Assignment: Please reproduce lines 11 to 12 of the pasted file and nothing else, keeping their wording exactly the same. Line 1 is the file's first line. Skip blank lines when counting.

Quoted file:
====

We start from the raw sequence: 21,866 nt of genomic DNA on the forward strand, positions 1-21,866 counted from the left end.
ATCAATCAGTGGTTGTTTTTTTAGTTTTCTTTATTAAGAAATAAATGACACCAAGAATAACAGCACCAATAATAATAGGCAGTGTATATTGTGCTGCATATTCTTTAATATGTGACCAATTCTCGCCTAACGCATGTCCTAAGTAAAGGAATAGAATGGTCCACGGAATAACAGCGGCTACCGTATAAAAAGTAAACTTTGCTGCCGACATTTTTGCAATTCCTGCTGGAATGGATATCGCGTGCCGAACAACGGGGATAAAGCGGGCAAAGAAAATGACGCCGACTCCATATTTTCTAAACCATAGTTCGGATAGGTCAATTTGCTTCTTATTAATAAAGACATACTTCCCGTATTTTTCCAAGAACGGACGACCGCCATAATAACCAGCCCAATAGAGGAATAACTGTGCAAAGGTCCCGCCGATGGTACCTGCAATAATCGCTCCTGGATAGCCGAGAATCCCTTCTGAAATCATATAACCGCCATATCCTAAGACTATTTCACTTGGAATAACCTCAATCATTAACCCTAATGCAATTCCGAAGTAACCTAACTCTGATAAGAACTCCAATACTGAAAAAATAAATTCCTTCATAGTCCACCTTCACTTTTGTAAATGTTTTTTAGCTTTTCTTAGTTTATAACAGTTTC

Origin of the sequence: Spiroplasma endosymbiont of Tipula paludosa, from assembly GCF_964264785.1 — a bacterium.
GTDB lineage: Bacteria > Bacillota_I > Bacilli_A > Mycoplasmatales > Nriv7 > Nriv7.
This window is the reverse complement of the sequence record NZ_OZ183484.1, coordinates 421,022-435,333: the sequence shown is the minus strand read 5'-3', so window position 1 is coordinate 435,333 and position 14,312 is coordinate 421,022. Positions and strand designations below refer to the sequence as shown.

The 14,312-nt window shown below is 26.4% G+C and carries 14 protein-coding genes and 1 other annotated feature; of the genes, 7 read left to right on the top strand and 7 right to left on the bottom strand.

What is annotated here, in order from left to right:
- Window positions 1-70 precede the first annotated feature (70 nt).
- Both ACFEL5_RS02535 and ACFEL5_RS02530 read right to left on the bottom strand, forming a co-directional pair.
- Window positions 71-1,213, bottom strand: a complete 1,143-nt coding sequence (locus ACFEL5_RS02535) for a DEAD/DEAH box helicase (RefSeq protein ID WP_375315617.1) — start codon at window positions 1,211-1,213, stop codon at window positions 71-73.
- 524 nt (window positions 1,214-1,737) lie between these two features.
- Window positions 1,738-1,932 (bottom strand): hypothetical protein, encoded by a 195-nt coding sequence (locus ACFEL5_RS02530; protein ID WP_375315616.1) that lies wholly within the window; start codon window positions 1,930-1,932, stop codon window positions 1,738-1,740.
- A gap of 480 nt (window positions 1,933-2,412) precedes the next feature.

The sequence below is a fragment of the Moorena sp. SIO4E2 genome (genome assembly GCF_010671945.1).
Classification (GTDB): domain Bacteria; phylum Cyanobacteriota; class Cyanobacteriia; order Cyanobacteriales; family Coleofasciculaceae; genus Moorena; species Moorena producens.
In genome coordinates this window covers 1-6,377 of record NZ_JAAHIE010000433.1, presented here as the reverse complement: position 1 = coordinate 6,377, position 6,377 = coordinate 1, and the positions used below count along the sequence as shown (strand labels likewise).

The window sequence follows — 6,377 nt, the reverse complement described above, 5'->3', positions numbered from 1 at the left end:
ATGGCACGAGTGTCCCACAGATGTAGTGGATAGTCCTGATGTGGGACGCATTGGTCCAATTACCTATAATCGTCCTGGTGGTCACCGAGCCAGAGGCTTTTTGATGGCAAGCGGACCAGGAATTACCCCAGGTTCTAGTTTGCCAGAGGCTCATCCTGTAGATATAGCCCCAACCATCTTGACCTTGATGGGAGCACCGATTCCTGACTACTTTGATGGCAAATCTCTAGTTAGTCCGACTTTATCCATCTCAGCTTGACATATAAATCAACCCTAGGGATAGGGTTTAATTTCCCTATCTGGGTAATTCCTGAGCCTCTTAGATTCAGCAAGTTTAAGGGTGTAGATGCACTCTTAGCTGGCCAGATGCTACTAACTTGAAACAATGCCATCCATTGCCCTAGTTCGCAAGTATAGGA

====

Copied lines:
- 524 nt (window positions 1,214-1,737) lie between these two features.
- Window positions 1,738-1,932 (bottom strand): hypothetical protein, encoded by a 195-nt coding sequence (locus ACFEL5_RS02530; protein ID WP_375315616.1) that lies wholly within the window; start codon window positions 1,930-1,932, stop codon window positions 1,738-1,740.